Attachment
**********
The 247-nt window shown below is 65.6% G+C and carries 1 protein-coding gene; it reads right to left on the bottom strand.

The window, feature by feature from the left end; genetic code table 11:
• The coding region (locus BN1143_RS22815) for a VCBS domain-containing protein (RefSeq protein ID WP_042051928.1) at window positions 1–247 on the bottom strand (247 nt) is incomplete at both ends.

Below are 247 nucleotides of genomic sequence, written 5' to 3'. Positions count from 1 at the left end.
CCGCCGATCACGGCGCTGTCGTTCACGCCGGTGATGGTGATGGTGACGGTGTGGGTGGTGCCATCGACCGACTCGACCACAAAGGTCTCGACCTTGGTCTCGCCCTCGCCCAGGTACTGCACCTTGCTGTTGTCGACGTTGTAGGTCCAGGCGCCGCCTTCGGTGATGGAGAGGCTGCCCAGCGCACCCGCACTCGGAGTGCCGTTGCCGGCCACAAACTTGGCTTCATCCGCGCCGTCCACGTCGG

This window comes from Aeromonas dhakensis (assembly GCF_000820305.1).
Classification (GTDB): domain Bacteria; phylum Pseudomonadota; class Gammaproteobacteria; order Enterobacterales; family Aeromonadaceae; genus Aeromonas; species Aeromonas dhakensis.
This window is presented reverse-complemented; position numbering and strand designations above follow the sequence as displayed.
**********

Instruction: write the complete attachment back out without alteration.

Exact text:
The 247-nt window shown below is 65.6% G+C and carries 1 protein-coding gene; it reads right to left on the bottom strand.

The window, feature by feature from the left end; genetic code table 11:
• The coding region (locus BN1143_RS22815) for a VCBS domain-containing protein (RefSeq protein ID WP_042051928.1) at window positions 1–247 on the bottom strand (247 nt) is incomplete at both ends.

Below are 247 nucleotides of genomic sequence, written 5' to 3'. Positions count from 1 at the left end.
CCGCCGATCACGGCGCTGTCGTTCACGCCGGTGATGGTGATGGTGACGGTGTGGGTGGTGCCATCGACCGACTCGACCACAAAGGTCTCGACCTTGGTCTCGCCCTCGCCCAGGTACTGCACCTTGCTGTTGTCGACGTTGTAGGTCCAGGCGCCGCCTTCGGTGATGGAGAGGCTGCCCAGCGCACCCGCACTCGGAGTGCCGTTGCCGGCCACAAACTTGGCTTCATCCGCGCCGTCCACGTCGG

This window comes from Aeromonas dhakensis (assembly GCF_000820305.1).
Classification (GTDB): domain Bacteria; phylum Pseudomonadota; class Gammaproteobacteria; order Enterobacterales; family Aeromonadaceae; genus Aeromonas; species Aeromonas dhakensis.
This window is presented reverse-complemented; position numbering and strand designations above follow the sequence as displayed.